At the beginning of his novel Conrad, through Marlow, establishes his thoughts on colonialism. He says that conquerors only use brute force, "nothing to boast of” (Conrad 13) because it arises, by accident, from another 's weakness. Marlow compares his tale of colonialism with that of the Roman colonization of Northern Europe. In comparison to Marlow thoughts on European colonizing, Sir Henry Morton Stanley states that “No part of Africa, look where I might, appeared so promising to me as this neglected tenth part of the continent”, which seem to me that ...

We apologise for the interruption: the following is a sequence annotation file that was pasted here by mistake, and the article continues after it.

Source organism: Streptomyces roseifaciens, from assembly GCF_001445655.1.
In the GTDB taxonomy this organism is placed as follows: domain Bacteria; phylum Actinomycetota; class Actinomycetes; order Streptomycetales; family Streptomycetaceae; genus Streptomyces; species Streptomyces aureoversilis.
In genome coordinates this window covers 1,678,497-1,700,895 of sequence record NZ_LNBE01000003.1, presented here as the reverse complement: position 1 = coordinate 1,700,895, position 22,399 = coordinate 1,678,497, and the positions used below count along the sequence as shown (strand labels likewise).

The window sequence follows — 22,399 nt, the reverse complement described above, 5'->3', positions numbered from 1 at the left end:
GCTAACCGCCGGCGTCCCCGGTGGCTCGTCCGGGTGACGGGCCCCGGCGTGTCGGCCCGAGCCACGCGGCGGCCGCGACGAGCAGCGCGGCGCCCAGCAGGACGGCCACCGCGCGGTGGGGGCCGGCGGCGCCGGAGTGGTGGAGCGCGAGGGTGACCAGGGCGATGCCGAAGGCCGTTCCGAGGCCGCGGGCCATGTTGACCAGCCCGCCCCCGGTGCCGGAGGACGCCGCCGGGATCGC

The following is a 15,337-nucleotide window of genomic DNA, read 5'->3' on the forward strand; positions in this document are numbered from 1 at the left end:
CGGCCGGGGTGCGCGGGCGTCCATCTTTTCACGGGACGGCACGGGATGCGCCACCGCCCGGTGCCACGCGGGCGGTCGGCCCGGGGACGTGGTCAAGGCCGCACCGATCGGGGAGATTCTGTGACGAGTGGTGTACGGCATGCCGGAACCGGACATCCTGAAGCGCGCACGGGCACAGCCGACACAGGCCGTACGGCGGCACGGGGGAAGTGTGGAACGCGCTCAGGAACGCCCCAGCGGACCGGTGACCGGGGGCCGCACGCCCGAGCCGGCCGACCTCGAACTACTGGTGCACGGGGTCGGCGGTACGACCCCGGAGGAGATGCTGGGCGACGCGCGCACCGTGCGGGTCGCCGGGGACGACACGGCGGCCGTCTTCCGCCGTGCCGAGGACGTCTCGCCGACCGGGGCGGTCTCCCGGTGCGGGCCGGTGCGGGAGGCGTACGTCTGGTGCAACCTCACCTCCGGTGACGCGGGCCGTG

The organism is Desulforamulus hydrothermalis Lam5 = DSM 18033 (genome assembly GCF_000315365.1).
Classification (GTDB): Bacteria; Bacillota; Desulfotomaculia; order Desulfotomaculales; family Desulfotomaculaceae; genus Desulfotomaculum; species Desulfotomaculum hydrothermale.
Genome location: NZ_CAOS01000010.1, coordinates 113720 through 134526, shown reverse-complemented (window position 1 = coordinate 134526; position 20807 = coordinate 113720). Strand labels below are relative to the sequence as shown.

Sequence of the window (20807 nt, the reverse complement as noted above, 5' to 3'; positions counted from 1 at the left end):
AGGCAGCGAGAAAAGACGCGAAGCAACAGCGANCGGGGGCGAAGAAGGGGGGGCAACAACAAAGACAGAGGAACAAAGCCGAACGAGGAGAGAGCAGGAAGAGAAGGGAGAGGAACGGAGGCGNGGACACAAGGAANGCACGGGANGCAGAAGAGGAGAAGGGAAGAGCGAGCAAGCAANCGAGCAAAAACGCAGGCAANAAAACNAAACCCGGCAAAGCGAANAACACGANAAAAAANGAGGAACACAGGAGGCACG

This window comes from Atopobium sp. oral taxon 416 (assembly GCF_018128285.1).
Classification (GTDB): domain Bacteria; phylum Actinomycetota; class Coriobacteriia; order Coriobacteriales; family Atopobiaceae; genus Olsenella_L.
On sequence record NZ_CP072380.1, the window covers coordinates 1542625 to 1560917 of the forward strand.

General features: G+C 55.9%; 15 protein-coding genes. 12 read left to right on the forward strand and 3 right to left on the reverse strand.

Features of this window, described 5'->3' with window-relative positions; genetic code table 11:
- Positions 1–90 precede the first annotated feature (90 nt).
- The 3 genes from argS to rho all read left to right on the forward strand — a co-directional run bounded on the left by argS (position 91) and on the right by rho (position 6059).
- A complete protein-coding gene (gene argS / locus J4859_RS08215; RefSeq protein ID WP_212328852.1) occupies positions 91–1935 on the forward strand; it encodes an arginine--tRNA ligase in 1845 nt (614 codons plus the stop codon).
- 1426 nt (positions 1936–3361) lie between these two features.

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...ty of the white man who is tempted by his foray into the wilderness to go native, lose the trappings of civilization, and revert to a more primitive state of mind. Through Marlow 's state of mind of the introduction to a darkness state, he develops a light inside his own soul. Instead of being blind to the unknown and undeveloped continent he overcomes a battle with himself, which in turn, successfully overcomes battles with his savage side and comes out the darkness a changed man. It shows that no matter how good something or someone seems to be, there is always a heart of darkness down inside the souls of man. Colonialism, the journey of the inner-self, the theme of immorality and blindness compared to light and civilization, indicates an understanding that Marlow 's voyage into the Congo, is symbolic of the journey he had to take into the deepest side of himself.
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